Robert Louis Stevenson
To be honest, to be kind,
To earn a little, to spend a little less,
To make upon the whole a family happier
for his presence,
To renounce when that shall be necessary
and not be embittered,
To keep a few friends, but those without
above all on some grim condition
to keep friends with himself,
Here is a task for all that man has of fortitude and delicacy.
My pilgrimage to Portsmouth Square began on a whim. It is close to my office and I walked to it with one of my small Moleskine notebooks and a pen. I had been to Portsmouth Square before, but had mot lingered, and had not known about the monument, which is hidden off in the northwest corner. The park at 1:30 in the afternoon was filled with Chinese men clustered into groups of five, seven, all playing some sort of raucous card game I had never seen before. There were hundreds of men, and some women, playing this card game, on benches, on tables, on the ground, on low walls and each on a flattened piece of cardboard. There was much laughter and shouting and endless conversation, all in Chinese, and the air was filled with these human vocalizations, these guttural sing-song sounds, mostly elderly, retired, happy, excited, living mouths, the very air a cacophony of voices, voices wavering in pitch and in tone, a chorus of the living, so close to dying, but in this moment full of their youth. I could see their joking and jibing, their inner personal, and inter-personal, knowledge of each other. Friendships, long held, playful rivalries, mock taunts, the Chinatown elders engaged in play, smiling their big-toothed smiles, smoking their long cigarettes, seated upon boxes and crates, their hands waving away the flies and the smoke, waving off bluffs, waving stretched hands with their stretched speckled skin.
And I was almost one of them. I sat cross-legged, my back against the Robert Louis Stevenson monument, and I watched them play and shout. I listened to their speech, I tried to recognized words, I tried to hear in them what I hear in all voices Ė song, a living music, hearts and minds rendered true in breath and throats and teeth and tongue. People speaking. Speech. A certain variety of speech, that is unaware of itself, unafraid, unguarded, free-flowing, unchecked. It was the easy cross-talk of a community of friends, and that it was in another language, a language wholly indecipherable to me, that allowed me to hear it as a whole body, like listening to the sound of a river moving fast over rocks of many different shapes and sizes.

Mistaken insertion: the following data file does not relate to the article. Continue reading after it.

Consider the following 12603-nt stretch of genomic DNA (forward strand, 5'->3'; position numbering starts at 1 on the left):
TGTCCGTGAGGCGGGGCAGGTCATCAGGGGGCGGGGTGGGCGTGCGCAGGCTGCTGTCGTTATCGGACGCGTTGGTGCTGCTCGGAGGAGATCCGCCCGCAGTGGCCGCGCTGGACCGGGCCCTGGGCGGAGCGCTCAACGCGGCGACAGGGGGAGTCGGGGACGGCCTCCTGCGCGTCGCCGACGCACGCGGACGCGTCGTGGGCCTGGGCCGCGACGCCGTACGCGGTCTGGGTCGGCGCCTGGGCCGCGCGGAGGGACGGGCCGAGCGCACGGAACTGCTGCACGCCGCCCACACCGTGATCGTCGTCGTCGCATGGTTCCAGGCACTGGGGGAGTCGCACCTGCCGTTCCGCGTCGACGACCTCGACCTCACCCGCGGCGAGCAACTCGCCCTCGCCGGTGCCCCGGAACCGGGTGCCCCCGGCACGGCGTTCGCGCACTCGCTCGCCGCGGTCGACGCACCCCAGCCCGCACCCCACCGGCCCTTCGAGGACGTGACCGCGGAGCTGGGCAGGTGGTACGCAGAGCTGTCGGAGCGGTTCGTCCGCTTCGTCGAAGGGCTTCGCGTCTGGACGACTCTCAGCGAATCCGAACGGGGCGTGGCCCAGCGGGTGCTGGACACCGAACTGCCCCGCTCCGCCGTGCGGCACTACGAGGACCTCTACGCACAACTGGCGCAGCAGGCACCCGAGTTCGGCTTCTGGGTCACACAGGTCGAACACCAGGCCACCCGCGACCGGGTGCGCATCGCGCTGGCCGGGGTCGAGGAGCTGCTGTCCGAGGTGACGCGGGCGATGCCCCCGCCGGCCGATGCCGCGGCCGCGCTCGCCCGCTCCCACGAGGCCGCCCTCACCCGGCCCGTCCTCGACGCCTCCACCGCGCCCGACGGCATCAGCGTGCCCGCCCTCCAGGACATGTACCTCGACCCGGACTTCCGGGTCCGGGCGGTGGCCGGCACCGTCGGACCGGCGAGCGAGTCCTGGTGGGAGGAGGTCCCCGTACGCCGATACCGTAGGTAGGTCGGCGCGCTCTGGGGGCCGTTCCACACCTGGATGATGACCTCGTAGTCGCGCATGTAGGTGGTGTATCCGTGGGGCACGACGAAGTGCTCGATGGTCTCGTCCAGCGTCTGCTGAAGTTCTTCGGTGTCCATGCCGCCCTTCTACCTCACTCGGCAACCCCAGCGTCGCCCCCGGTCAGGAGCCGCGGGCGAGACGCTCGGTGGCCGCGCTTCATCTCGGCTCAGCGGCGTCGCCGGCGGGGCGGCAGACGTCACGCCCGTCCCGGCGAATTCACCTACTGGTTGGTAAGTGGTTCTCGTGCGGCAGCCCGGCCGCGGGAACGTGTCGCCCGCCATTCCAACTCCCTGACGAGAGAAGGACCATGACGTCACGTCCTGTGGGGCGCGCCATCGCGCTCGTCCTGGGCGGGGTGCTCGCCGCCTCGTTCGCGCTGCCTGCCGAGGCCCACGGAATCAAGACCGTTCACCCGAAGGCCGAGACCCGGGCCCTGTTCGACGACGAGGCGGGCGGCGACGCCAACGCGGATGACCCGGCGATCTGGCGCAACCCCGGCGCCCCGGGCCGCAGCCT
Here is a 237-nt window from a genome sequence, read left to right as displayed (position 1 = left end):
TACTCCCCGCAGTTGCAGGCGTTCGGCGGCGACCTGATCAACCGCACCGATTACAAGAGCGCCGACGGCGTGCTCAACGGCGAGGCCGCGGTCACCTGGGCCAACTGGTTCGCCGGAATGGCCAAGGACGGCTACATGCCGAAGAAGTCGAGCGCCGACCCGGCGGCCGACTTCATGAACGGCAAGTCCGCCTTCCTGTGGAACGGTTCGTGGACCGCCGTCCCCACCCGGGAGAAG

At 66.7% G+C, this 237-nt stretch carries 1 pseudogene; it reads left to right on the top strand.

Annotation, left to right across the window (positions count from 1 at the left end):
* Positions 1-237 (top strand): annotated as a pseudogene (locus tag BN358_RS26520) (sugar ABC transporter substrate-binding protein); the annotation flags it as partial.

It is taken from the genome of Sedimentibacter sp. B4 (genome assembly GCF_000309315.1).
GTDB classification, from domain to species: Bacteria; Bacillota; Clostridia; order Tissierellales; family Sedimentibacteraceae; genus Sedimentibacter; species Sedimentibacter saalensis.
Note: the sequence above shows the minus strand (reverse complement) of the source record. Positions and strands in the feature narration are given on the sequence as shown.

I ooked around, to see them talking and to sometimes isolate the sound of one voice, to find the source of one particular laugh or shout, so that the soundscape shifted, and when I turned my head a little, changed in pitch. I would hear that voice, and see the old leather face where it came from, the laughing eyes and then another, not far away, another voice from some other man or woman, exclaiming some truth, some recollection, some expression of what they knew in that moment, without being aware that it would not be remembered years from now, for none here had years left. They were all unaware and unconcerned that what they voiced only lived for a few sputtering moments, like some sulfurous particle aglow on its fading arc, falling from a fireworks display.
And I was happy to be among them, and I was happy to be alive, and human, for this was not babble. We need not know the meaning of the sounds that come from us if we are aware of us, if we are watching us. We are endowed with a much greater gift than that of voice, or articulation. Long before words passed through our lips we could read faces like a dog reads faces. We could read the language of bodies, like any enduring species of beast. We could see. We are creatures of sight. We are observers. Long before we could write, speak, or communicate clear thought formed as words and birthed as strings of words, we would watch for other signs, cruder, but perhaps truer symbols for what we wanted or what we felt.
And it struck me that language is not necessary. I sat there among the ethnic Chinese and understood that sound transcends speech, as music does, which is why a great symphony can convey more than a great novel, why a river can speak louder than a missalette. Sound. Voices. The ambiance of Portsmouth Square on a pleasant Thursday afternoon. This place. This moment. This place in history. I imagined it the day the United States claimed Alta California as its own with the booming sound of the USS Portsmouthís guns. I imagined it the day the cry of gold was first heard from the lips of Sam Brannan. I imagine Robert Louis Stevenson sitting here on this very spot. What did he hear here? I donít know. I donít even know why I came. What drew me to this place is not what I expected, or what I discovered. And that is what adventure is all about. This is the meaning of the word journey, of the concept of embarkation. The destination unknown. The mystery of the never-before-seen and the impossible to foresee. You go to be gone. You leave to be left. You visit to be visited. On a true journey you surrender all your expectations but never your hope, that you will find that which you never even knew you were looking for but always wanted. That ineffable connection to all things living, to all life, to all men, from which we draw life. For it is through close proximity to living, loving, laughing others that we rediscover ourselves.